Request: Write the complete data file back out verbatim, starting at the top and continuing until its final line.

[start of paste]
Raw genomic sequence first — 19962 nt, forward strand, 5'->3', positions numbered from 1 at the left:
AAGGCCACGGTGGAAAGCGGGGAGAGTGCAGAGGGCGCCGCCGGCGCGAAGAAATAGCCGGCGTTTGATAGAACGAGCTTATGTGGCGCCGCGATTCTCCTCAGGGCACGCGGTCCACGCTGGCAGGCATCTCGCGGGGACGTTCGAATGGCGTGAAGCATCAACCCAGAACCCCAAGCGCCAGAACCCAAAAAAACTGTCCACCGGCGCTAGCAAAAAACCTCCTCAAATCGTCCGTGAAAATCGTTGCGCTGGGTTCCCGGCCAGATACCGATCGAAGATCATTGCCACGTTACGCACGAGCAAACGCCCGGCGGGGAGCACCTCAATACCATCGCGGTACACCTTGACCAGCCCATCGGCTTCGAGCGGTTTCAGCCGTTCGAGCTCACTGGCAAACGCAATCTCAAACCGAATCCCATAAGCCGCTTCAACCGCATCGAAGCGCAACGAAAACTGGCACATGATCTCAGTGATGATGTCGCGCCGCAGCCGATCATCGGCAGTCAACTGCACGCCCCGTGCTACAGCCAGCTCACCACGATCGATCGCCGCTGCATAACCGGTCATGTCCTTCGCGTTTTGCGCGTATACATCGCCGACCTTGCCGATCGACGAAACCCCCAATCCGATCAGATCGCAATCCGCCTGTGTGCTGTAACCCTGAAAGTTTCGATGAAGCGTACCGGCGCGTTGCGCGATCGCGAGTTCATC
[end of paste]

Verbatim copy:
Raw genomic sequence first — 19962 nt, forward strand, 5'->3', positions numbered from 1 at the left:
AAGGCCACGGTGGAAAGCGGGGAGAGTGCAGAGGGCGCCGCCGGCGCGAAGAAATAGCCGGCGTTTGATAGAACGAGCTTATGTGGCGCCGCGATTCTCCTCAGGGCACGCGGTCCACGCTGGCAGGCATCTCGCGGGGACGTTCGAATGGCGTGAAGCATCAACCCAGAACCCCAAGCGCCAGAACCCAAAAAAACTGTCCACCGGCGCTAGCAAAAAACCTCCTCAAATCGTCCGTGAAAATCGTTGCGCTGGGTTCCCGGCCAGATACCGATCGAAGATCATTGCCACGTTACGCACGAGCAAACGCCCGGCGGGGAGCACCTCAATACCATCGCGGTACACCTTGACCAGCCCATCGGCTTCGAGCGGTTTCAGCCGTTCGAGCTCACTGGCAAACGCAATCTCAAACCGAATCCCATAAGCCGCTTCAACCGCATCGAAGCGCAACGAAAACTGGCACATGATCTCAGTGATGATGTCGCGCCGCAGCCGATCATCGGCAGTCAACTGCACGCCCCGTGCTACAGCCAGCTCACCACGATCGATCGCCGCTGCATAACCGGTCATGTCCTTCGCGTTTTGCGCGTATACATCGCCGACCTTGCCGATCGACGAAACCCCCAATCCGATCAGATCGCAATCCGCCTGTGTGCTGTAACCCTGAAAGTTTCGATGAAGCGTACCGGCGCGTTGCGCGATCGCGAGTTCATC